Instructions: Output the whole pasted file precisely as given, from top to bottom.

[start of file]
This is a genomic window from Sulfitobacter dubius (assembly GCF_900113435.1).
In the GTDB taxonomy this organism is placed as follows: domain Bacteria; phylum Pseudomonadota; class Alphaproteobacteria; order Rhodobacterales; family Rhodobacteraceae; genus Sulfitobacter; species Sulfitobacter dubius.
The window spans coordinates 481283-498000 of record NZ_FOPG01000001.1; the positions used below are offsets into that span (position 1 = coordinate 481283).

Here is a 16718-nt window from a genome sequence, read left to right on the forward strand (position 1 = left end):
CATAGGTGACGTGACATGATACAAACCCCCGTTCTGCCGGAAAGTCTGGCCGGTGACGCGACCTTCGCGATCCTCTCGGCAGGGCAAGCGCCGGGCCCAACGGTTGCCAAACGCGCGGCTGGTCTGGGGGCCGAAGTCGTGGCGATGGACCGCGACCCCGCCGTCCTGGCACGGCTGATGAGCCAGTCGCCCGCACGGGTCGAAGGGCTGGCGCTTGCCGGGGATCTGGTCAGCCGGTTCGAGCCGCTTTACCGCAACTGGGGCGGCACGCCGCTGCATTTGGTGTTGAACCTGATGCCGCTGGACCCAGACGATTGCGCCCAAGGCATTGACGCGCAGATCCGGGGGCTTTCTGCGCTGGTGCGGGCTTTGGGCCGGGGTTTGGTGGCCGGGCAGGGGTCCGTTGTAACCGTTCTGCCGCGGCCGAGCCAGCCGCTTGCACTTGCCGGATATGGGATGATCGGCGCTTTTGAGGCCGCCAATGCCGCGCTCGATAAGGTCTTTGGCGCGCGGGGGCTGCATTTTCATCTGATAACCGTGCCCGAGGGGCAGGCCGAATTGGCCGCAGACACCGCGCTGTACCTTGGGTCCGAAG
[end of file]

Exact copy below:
This is a genomic window from Sulfitobacter dubius (assembly GCF_900113435.1).
In the GTDB taxonomy this organism is placed as follows: domain Bacteria; phylum Pseudomonadota; class Alphaproteobacteria; order Rhodobacterales; family Rhodobacteraceae; genus Sulfitobacter; species Sulfitobacter dubius.
The window spans coordinates 481283-498000 of record NZ_FOPG01000001.1; the positions used below are offsets into that span (position 1 = coordinate 481283).

Here is a 16718-nt window from a genome sequence, read left to right on the forward strand (position 1 = left end):
CATAGGTGACGTGACATGATACAAACCCCCGTTCTGCCGGAAAGTCTGGCCGGTGACGCGACCTTCGCGATCCTCTCGGCAGGGCAAGCGCCGGGCCCAACGGTTGCCAAACGCGCGGCTGGTCTGGGGGCCGAAGTCGTGGCGATGGACCGCGACCCCGCCGTCCTGGCACGGCTGATGAGCCAGTCGCCCGCACGGGTCGAAGGGCTGGCGCTTGCCGGGGATCTGGTCAGCCGGTTCGAGCCGCTTTACCGCAACTGGGGCGGCACGCCGCTGCATTTGGTGTTGAACCTGATGCCGCTGGACCCAGACGATTGCGCCCAAGGCATTGACGCGCAGATCCGGGGGCTTTCTGCGCTGGTGCGGGCTTTGGGCCGGGGTTTGGTGGCCGGGCAGGGGTCCGTTGTAACCGTTCTGCCGCGGCCGAGCCAGCCGCTTGCACTTGCCGGATATGGGATGATCGGCGCTTTTGAGGCCGCCAATGCCGCGCTCGATAAGGTCTTTGGCGCGCGGGGGCTGCATTTTCATCTGATAACCGTGCCCGAGGGGCAGGCCGAATTGGCCGCAGACACCGCGCTGTACCTTGGGTCCGAAG